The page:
This is a blog with spoiler free reviews. Most will be Fantasy, Science Fiction, and Horror, but there will be some books in other genres, including the occasional Non-Fiction review. There is an ongoing series of Cover Reveal Round-Ups, and sometimes I'll write an article on something that interests me.

17 April, 2012

REVIEW: THE REINDEER PEOPLE

Cover art: Jackie Morris
Cover design: HarperCollinsPublishers

THE REINDEER PEOPLE
BY
MEGAN LINDHOLM

ISBN: 978-0-00-742544-0
Pages: 348
Publisher: Harper Voyager
Originally published: 1988
This edition published: 28 April 2011


On the cover:

Living on the outskirts of the tribe Tillu was happy spending her time tending her strange, slow dreamy child Kerlew and communing with the spirits to heal the sick and bring blessing on new births.

However Carp, the Shaman, an ugly wizened old man whose magic smelled foul to Tillu desired both mother and child. Tillu knew Carp’s magic would steal her son and her soul. So begins the Harrowing and desperate pursuit across the winter-ravaged lands, as Tillu's flight leads them into an uncertain, and deadly, new future.

   This isn't an action-packed book, the pace is slow and what happens in the story takes a long time to arrive anywhere. But that isn't a negative in this case, that is just how the story is structured.
   I'm pretty much OK with books that take their time, but I did have a problem with how you could see important plotpoints coming a long way in this book. The narrative uses a long time to come to things that are obvious to the reader and this removes much of the suspense in the story. Normally this would put me off the story, but here that is not the case. I found the story both compelling and interesting.

   There are two elements that makes this story a good one, the characters and the setting. The characters are all interesting, and as an ensemble they work very well together. That being said, they are pretty standard. It doesn't take long before you get a grip on their place in the story and where it is going to take them. But as with the slow pace I mentioned above, it works. You get sympathy for them and they are interesting to follow on their journey.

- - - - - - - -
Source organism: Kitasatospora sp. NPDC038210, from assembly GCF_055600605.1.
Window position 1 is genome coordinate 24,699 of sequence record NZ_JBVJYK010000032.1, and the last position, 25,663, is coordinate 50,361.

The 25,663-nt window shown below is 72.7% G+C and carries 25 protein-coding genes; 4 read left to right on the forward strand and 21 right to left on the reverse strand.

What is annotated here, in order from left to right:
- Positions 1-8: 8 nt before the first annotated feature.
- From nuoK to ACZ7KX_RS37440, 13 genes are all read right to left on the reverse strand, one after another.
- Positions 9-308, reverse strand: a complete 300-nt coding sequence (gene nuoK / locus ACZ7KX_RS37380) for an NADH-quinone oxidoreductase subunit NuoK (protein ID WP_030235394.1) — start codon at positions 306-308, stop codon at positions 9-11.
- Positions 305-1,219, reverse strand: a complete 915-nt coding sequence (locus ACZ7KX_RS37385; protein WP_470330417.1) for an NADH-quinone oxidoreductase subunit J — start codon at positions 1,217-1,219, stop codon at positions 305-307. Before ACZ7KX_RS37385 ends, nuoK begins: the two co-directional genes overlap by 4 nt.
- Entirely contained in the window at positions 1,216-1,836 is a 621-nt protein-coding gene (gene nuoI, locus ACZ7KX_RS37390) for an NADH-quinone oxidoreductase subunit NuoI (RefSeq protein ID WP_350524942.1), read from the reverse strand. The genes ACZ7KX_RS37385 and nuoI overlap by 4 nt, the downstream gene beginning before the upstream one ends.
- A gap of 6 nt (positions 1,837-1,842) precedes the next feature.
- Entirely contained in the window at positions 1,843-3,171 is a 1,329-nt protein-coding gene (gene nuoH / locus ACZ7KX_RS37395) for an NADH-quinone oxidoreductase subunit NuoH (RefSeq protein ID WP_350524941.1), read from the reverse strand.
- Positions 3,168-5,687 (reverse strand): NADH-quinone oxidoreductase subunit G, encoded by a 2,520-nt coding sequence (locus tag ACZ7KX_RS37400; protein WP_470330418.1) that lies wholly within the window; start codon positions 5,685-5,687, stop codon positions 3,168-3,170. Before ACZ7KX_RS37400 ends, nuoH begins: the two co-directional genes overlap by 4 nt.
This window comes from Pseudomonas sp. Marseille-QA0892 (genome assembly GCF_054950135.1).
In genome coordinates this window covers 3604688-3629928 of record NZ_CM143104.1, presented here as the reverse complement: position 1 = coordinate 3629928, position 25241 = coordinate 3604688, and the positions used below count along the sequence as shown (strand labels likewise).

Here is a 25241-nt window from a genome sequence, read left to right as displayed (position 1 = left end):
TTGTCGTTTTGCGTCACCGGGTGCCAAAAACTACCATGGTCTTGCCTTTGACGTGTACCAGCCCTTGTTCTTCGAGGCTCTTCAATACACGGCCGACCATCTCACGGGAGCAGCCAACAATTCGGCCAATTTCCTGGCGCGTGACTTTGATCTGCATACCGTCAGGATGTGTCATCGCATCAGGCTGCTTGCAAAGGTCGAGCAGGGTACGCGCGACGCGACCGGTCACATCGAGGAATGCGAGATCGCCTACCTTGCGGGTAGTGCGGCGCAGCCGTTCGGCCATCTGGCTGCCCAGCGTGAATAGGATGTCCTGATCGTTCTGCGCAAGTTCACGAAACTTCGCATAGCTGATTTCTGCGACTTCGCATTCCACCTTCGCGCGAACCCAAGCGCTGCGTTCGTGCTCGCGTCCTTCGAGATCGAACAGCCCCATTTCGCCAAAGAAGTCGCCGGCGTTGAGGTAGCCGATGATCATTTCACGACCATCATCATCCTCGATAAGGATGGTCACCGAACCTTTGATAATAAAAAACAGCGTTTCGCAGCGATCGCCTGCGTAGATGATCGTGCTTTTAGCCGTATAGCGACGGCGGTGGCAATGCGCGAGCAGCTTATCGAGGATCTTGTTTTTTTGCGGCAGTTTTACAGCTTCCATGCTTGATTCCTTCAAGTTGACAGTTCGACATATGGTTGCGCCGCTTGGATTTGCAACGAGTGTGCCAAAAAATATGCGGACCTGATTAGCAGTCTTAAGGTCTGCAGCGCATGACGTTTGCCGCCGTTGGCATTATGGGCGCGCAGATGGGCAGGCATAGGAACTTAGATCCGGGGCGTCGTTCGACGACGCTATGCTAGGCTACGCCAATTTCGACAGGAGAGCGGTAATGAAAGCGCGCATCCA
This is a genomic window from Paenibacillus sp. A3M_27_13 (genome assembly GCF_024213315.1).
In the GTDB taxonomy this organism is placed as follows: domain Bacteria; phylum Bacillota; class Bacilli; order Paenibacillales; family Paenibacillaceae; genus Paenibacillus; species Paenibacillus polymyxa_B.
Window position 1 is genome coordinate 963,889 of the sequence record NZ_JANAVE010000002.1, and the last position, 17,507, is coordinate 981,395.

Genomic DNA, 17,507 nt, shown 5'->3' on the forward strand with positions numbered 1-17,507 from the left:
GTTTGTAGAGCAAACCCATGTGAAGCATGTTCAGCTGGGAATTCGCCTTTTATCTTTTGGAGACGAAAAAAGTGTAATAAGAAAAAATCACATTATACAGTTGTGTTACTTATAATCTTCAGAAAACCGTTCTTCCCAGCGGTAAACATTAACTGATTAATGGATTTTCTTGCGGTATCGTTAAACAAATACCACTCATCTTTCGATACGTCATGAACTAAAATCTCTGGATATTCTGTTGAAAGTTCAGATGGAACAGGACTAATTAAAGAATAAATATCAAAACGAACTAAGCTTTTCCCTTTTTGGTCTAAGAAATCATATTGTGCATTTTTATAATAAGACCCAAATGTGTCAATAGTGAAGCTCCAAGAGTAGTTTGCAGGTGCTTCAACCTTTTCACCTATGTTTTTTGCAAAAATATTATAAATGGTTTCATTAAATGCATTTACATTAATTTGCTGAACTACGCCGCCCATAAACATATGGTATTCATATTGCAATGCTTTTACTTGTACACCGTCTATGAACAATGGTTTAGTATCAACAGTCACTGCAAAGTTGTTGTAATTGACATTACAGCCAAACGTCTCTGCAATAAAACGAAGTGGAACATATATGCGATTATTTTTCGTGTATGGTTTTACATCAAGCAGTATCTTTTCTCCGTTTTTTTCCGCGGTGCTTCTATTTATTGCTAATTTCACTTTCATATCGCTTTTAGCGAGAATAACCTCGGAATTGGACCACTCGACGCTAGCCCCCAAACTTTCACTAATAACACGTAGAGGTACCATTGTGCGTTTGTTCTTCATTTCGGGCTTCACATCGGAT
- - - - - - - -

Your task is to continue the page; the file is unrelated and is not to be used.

The setting is what I liked best about the story. I don't know if Lindholm has used the Sami of northern Scandinavia, and north-east Russia, as a template for the setting but I strongly suspect she did. Lindholm is very good with this setting, and especially the nature of it. As someone who has grown up in Norway I am sensitive to descriptions of winter that doesn't ring true. That is no problem with Lindholm's writing here, she makes the winter come to life very well.

   It may seem from what I've written above that I didn't like this book very much, but I did. The individual elements may not work very well isolated, but they come together top make an interesting and well written story.
   I also have to say that this is not Fantasy, it is Historical Fiction. And comparisons to Jean M. Auel's Earth's Children series are a bit unavoidable. In that respect this compares favourably, and I would urge any fan of Auel or Pre-History in general to pick it up.

NOTE: This is a split novel, I have reviewed book two, Wolf's Brother here.

REVIEWS: Wolf's Brother  The Inheritance

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